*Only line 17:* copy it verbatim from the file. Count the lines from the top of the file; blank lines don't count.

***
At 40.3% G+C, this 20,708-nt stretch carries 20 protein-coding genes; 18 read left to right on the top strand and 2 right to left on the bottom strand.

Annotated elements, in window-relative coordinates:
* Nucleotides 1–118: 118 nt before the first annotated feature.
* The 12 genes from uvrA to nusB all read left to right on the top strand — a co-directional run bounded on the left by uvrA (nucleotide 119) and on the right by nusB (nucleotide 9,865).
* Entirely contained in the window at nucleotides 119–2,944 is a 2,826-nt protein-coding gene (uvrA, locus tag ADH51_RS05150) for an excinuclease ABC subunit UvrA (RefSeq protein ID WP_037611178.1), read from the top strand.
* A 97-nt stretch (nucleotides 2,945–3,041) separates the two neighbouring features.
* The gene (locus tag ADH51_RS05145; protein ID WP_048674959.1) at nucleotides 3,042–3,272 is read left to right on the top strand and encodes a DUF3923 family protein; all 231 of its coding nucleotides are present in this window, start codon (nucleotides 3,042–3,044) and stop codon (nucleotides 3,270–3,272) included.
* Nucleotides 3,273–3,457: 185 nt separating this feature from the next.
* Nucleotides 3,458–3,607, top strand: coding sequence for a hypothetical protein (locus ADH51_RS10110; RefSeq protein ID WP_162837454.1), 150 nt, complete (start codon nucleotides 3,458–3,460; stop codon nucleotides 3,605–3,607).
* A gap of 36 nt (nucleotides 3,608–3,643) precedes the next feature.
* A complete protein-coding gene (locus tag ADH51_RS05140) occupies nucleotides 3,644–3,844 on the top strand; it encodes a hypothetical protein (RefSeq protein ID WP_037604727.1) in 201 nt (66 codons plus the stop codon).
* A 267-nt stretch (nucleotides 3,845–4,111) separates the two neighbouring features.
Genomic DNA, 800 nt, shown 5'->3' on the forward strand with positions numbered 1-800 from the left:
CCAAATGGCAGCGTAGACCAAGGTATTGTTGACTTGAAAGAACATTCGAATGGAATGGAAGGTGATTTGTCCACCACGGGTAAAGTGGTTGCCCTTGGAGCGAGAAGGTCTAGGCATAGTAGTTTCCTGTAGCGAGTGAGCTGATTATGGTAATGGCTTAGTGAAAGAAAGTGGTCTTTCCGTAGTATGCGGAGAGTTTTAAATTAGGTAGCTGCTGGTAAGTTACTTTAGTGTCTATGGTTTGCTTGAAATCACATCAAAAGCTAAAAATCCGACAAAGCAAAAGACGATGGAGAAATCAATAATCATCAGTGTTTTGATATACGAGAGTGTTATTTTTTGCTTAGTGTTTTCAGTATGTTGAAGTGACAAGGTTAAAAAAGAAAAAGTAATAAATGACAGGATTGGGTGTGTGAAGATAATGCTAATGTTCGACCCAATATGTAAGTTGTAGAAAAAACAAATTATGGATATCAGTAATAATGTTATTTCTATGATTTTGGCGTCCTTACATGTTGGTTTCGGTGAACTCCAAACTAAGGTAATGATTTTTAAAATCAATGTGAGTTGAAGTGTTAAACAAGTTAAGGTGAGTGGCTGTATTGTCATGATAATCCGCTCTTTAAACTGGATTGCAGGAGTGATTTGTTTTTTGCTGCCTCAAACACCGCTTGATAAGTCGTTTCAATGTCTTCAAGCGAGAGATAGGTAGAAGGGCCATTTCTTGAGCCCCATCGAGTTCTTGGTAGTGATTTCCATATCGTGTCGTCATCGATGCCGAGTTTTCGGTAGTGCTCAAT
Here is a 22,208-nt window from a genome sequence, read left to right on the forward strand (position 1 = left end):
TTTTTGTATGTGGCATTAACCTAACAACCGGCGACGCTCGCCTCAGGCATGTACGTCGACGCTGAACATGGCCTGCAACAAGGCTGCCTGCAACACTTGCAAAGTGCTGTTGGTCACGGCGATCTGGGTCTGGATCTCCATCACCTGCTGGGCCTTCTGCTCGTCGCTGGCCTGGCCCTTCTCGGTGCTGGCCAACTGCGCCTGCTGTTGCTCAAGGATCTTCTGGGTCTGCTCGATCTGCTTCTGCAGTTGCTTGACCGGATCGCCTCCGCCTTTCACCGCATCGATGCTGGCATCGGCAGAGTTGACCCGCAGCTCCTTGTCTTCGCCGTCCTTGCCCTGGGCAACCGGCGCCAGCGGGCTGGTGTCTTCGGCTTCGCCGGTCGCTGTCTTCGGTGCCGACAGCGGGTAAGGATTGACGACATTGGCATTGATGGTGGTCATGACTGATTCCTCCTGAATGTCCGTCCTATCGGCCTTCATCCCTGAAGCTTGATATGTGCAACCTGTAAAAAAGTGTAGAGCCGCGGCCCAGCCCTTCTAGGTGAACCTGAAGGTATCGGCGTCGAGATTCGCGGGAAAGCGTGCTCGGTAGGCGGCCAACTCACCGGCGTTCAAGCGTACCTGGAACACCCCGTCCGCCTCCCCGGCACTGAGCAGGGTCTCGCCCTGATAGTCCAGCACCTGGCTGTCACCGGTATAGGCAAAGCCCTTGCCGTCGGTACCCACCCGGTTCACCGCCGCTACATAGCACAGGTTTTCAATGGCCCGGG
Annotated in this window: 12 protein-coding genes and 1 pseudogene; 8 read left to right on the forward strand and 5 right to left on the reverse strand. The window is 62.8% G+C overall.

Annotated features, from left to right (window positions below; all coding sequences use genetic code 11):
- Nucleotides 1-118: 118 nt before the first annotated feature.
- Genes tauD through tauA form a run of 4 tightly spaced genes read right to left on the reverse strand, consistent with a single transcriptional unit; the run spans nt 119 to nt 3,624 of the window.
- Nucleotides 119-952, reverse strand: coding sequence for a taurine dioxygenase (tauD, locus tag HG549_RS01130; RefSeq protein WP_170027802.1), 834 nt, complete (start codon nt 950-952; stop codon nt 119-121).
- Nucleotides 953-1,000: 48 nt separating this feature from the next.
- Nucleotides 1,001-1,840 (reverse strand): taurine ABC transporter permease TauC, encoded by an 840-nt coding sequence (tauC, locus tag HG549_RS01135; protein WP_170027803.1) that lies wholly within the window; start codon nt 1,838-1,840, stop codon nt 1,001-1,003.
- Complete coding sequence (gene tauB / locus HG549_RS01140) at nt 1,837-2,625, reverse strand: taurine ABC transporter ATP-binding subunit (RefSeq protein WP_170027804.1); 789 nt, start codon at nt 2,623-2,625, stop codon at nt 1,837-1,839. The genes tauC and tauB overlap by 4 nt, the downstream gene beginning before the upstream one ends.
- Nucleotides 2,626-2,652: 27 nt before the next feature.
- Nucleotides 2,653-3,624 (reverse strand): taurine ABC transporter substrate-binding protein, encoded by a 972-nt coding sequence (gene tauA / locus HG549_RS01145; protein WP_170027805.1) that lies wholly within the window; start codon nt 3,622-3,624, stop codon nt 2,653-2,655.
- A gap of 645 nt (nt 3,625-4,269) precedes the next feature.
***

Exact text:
Annotated in this window: 12 protein-coding genes and 1 pseudogene; 8 read left to right on the forward strand and 5 right to left on the reverse strand. The window is 62.8% G+C overall.